Lila at Total Survivalist Libertarian Bitch Fest wrote about her anger at a Florida man, Richard Anthony McTear Jr., 21, charged with murder for snatching her 18 year old girlfriend's 3 month baby, and throwing the infant from the car on a Tampa interstate highway.
A swift execution would be too good for this man. I say burning at the stake!!!!!
My father was a man of few angers. I think I learned from him that tragedies and wrongs must be met with resolve and dispassion. The first two dogs I recall growing up with were put down - shot - because the first got into the livestock and injured calves, the second attacked my cousin when she arrived late one night. In each case, the dog was treated humanely until the time came. No question was asked, the understanding that once a dog tastes fresh blood, it will attack again, was borne out through experience. The dog wasn't held to be at fault, precisely, but the penalty was still applied.
In high school one year our National debate topic was about capital punishment. One very interesting argument came from Great Britain's experience. When Great Britain stopped making executions public - they saw a decline in murders and capital crimes.
Responsibility, not passion.
My own feeling about McTear, the child killer, is that his trial should be circumspect, fair, and restricted to the facts of the case. Any punishment must be applied, but should be kept to local coverage only. If sentenced to death, the penalty should be quickly and quietly applied. This is not about punishment, he will learn nothing from any sentence likely, and only the judge in the case has any position of authority to impose legal consequences for this illegal act.
I am appalled at the crime, and see it as a heinous act of disrespect to the mother, her family, the community, and the nation.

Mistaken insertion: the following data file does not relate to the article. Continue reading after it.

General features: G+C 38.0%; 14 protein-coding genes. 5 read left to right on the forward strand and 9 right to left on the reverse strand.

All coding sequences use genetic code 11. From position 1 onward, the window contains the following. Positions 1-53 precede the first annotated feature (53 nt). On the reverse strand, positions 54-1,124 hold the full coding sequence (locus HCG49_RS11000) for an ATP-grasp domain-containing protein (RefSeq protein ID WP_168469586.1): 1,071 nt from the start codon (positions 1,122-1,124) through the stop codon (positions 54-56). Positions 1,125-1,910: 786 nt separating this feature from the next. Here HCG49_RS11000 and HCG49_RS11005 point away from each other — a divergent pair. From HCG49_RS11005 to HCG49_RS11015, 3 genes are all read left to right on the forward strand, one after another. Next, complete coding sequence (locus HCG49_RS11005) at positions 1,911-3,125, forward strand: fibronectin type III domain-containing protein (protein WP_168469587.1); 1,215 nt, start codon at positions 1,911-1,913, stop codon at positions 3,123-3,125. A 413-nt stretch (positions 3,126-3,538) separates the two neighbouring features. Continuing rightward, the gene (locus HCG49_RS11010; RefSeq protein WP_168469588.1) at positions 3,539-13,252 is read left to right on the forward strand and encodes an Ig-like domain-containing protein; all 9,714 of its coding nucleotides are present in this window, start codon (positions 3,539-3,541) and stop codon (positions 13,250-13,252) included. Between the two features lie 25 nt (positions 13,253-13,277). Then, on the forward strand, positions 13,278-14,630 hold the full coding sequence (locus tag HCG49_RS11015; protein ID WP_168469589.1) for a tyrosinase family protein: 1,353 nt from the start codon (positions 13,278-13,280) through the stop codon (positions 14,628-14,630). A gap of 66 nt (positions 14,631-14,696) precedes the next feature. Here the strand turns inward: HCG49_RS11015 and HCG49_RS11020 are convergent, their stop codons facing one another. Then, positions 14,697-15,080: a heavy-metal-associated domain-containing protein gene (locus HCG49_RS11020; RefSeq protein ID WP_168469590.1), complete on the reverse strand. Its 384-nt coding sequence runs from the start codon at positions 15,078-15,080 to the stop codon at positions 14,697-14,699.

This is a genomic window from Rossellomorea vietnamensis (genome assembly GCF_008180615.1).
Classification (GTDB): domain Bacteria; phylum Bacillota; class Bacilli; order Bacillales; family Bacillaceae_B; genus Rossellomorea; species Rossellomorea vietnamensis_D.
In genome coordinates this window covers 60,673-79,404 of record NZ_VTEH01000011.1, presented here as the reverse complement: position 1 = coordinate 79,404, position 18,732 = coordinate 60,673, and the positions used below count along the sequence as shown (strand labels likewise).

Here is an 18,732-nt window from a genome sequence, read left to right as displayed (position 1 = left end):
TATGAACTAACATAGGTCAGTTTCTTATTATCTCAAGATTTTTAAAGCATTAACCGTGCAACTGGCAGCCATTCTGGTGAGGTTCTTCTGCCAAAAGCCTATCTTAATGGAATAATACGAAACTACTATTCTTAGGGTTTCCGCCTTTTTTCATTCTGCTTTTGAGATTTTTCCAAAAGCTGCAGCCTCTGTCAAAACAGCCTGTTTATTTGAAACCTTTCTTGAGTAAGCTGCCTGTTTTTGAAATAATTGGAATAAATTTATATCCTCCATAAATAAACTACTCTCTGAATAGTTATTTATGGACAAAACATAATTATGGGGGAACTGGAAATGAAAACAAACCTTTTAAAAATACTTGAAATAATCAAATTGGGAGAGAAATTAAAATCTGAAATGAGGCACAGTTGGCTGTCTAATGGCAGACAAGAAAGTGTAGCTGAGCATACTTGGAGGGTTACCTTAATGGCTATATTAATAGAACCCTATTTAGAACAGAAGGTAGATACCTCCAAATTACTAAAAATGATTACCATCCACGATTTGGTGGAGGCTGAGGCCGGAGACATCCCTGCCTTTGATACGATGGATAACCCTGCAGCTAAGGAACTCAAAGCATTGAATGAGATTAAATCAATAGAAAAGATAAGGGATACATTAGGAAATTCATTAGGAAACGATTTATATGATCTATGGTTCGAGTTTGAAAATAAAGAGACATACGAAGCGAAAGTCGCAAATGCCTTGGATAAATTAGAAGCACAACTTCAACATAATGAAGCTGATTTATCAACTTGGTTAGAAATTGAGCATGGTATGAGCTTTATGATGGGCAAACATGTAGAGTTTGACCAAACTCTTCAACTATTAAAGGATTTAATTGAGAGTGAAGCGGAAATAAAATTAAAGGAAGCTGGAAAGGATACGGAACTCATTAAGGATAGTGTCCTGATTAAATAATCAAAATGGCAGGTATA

Deterrence - making examples of people - doesn't work with people you don't respect, and that don't respect you. Yelling "Be quiet!" at a child throwing a tantrum, it raises the energy level, the passion, and excites the tantrum to fresh and louder levels. Getting extravagant, exacting "appropriate" sentences against criminals, makes the process livid, it focuses attention on the gruesome details, not the tragedy of a life unavailable to build the community.
When we express anger at heinous acts, we surrender control to those looking for attention, for recognition. Because being ignored is such a deeply personal evil, there are many people that could become perpetrators. We need to avoid copycat murders and copycat assaults and we have to stop making showcases of gruesome crimes. We are inciting criminals, not "enlightening" the nation. When news teams compete to have the freshest, the clearest, the most factual coverage of crimes - we make that national showcase a goal, a reason for a certain type of person to strive for a place in the nation's attention.
News coverage, if meant to enable the nation to better itself, might use a test. Will a story enable voters - citizens - to make a better choice at the ballot box? Will this story cause citizens to invoke their right to communicate their fears, hopes, and needs to representatives, their Senators, their community and state leaders? Is this story about civics, about the nation, or is this just a lurid local story that will sell soap? Will this story inspire action to correct a wrong or support a good work?
So, if McTear should receive a death sentence, I pray for myself, for the nation, and for the spirit of his victim, that his death occur in the dead of night with the minimum witnesses in a forgotten location, and go unreported. He has earned nothing more.